Posted by: keepfishing | November 17, 2005

Pearl harbourer

Now that the furore regarding my hair has died down, I feel it appropriate to answer some FAQs and let the matter go to bed (something I need to get better at myself). Anyway, yes it does make me look 5 years younger, yes I have had my first shave in over 3 months making me look an extra 3 years younger and yes, I’m going to let it grow back because I don’t like getting ID’d (not that it has happened since the cut, but it’s only a matter of time – the last incident was around the time of my most recent shave back in August).

With a lack of anything else amusing to write about, I feel there is a need to educate you, my dear readers in some of the ways of the sea. Now I realise I may have blogged about this in eons past, so if this isn’t new, skip the rest and abuse me in the comments section, but I believe this information of enough importance to share with newer readers.

So here begins the science lesson about the mighty echinoderm, the sea cucumber! Contrary to popular belief, these creatures are much more than a sub aqua version their distinctly sessile terrestial namesakes. In fact they have nothign in common at all, apart from vaguely looking like each other (apparently). By enlarge these beautiful animals are pretty boring – the graze the sand, sucking it up, gleaning the nutrients (derived from tasty decaying matter) and pooping the sand back out. However, they are only boring until you discover the amazing fact about them…..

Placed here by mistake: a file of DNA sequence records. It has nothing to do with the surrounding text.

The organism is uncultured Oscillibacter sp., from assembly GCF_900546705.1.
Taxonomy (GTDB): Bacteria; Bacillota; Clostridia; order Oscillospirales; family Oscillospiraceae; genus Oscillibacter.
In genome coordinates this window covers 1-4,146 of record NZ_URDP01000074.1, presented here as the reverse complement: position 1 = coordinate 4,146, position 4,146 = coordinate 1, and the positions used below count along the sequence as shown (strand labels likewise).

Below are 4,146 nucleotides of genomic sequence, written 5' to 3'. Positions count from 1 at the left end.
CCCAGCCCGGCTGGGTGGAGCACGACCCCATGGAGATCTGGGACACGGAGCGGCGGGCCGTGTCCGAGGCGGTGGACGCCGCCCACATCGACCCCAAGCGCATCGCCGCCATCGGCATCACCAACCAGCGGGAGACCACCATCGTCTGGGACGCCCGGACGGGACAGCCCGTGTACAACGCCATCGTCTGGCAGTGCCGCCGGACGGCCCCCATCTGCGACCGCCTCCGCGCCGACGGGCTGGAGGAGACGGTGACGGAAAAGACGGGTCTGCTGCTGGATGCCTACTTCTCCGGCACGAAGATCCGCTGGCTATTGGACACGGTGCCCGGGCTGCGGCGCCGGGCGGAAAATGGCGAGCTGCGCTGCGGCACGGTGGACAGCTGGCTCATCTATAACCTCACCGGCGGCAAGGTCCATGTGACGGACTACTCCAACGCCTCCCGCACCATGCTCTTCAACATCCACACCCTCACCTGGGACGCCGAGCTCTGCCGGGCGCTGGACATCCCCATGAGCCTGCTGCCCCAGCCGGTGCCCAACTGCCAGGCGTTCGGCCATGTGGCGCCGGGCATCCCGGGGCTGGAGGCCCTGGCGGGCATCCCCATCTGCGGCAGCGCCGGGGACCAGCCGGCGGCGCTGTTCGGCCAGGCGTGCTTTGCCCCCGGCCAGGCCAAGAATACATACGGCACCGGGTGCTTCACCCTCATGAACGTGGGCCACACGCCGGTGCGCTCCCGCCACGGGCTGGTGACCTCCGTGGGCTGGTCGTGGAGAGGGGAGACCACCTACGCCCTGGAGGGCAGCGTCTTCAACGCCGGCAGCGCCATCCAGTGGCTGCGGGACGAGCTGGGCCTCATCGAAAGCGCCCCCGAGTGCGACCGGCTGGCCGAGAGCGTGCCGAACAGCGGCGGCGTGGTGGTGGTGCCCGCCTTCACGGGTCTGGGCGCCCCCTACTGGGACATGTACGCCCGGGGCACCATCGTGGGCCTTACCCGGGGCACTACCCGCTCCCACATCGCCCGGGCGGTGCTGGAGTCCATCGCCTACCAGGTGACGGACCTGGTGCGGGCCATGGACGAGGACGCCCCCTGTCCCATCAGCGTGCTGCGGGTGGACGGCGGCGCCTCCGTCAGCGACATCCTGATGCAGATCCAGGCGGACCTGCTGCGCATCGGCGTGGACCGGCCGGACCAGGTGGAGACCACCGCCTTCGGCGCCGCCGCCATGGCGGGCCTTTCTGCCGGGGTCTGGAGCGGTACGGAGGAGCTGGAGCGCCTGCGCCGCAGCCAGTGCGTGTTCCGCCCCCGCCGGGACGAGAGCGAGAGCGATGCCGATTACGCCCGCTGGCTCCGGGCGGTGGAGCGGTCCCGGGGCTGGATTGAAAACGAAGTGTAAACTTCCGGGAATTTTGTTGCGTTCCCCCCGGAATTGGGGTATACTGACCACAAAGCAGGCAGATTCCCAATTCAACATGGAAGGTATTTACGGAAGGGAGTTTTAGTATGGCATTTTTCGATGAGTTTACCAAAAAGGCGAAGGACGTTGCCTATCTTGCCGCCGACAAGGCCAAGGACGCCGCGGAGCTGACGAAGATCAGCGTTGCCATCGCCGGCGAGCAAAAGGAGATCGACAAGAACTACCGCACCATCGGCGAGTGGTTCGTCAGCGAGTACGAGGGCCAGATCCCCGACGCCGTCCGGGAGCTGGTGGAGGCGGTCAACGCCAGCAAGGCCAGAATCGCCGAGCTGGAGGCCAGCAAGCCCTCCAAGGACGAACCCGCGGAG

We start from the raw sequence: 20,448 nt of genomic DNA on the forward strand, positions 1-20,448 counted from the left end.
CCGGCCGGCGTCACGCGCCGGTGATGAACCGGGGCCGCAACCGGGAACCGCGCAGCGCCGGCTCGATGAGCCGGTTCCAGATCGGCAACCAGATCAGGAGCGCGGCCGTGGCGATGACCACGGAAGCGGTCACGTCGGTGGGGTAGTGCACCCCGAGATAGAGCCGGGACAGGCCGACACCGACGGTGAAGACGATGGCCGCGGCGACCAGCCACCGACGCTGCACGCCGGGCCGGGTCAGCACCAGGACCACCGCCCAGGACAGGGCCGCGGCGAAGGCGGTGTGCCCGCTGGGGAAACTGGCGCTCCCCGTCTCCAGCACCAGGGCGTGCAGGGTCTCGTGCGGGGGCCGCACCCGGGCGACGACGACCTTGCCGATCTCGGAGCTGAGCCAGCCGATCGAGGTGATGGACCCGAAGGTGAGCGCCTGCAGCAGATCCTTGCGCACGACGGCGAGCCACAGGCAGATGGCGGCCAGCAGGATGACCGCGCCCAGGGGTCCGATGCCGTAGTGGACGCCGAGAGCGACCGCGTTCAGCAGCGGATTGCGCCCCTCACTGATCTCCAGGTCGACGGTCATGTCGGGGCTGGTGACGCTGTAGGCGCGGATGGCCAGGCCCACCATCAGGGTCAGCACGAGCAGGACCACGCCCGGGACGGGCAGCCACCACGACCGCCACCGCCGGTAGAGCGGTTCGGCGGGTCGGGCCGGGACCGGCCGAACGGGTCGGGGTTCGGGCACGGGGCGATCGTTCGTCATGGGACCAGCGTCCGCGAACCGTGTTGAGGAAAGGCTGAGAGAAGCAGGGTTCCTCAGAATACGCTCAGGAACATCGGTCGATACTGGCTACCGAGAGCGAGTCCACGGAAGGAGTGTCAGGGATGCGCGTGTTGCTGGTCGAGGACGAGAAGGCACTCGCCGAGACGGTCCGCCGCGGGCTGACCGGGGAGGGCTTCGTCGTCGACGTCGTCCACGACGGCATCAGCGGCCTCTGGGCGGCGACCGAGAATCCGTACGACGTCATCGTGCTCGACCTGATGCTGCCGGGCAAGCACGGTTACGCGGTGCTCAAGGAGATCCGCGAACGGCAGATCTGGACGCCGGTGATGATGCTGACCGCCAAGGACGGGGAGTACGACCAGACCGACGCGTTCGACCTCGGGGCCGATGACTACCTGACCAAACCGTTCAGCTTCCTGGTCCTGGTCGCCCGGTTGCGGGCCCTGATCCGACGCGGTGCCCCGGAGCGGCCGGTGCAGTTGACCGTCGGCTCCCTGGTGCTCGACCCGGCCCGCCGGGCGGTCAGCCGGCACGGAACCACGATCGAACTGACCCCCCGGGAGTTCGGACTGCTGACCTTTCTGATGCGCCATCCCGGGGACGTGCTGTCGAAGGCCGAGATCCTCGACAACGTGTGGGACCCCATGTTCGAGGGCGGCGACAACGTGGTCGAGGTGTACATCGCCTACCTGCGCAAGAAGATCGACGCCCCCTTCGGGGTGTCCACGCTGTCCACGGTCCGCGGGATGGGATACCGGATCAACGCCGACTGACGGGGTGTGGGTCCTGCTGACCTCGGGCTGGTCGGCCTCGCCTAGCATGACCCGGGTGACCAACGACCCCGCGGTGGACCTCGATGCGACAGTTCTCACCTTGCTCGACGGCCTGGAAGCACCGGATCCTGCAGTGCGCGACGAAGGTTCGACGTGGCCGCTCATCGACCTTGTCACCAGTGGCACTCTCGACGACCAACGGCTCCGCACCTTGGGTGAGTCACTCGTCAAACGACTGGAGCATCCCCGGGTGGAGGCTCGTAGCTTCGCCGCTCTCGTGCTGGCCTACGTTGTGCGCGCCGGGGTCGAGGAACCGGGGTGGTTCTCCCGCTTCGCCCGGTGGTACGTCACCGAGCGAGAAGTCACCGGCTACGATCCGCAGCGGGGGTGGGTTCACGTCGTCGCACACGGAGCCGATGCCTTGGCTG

First of all, they breath through their anus. That is, they don’t have gills because they aren’t fish, but the pump in water through their bum and do the gas exchange around there. However, the story doesn’t end there – a brilliant little oppertunist known as the Pearl fish has decided to grasp the oppertunity and take up residence in the sea cucumber’s rectum. So the fish wait until the fish breathes (I don’t want to be too graphic here), avoids the protective anal teeth (I’m not making this up!) and then darts inside. Opinion is divided as to whether it’s a parasitic or symbiotic relationship, but if you ask me when there’s a fish sitting inside you nibbling on your gonads (another endearing trait of the pearl fish), I’m not too sure you’re going to be too pleased about it. Especially when the fish gets bored and rather than exciting through the entry route, decides to eat it’s way out through your gut. My vote is firmly with the parasitic.

(The pearl fish exits and enters our poor holothurian friend Mr. Sea Cucumber)

Anyway, apparently a third of all sea cucumbers have got one of these little blighters in them. And now approximately a third of you will be able to amaze your friends with your fascinating scientific knowledge!

(Credit to John Arundell for the post title (that’s how to avoid plagiarism KC Clarke!))

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Responses

  1. Not sure about that Lindop… sounds like a bum job to me (sorry).

    Still interesting pics of these animals (though I’m not sure there was any need for the penultimate one), think you should credit your readership with enough intelligence to imagine what such an act looks like (or not as the case may be). Also you have a duty to protect minors from these images!

    JA

  2. reading that made me feel a little nauseated…

    gross.

  3. Alasdair, your hair was freakin’ AWESOME. Get it back.

  4. It’s growing, it’s growing….


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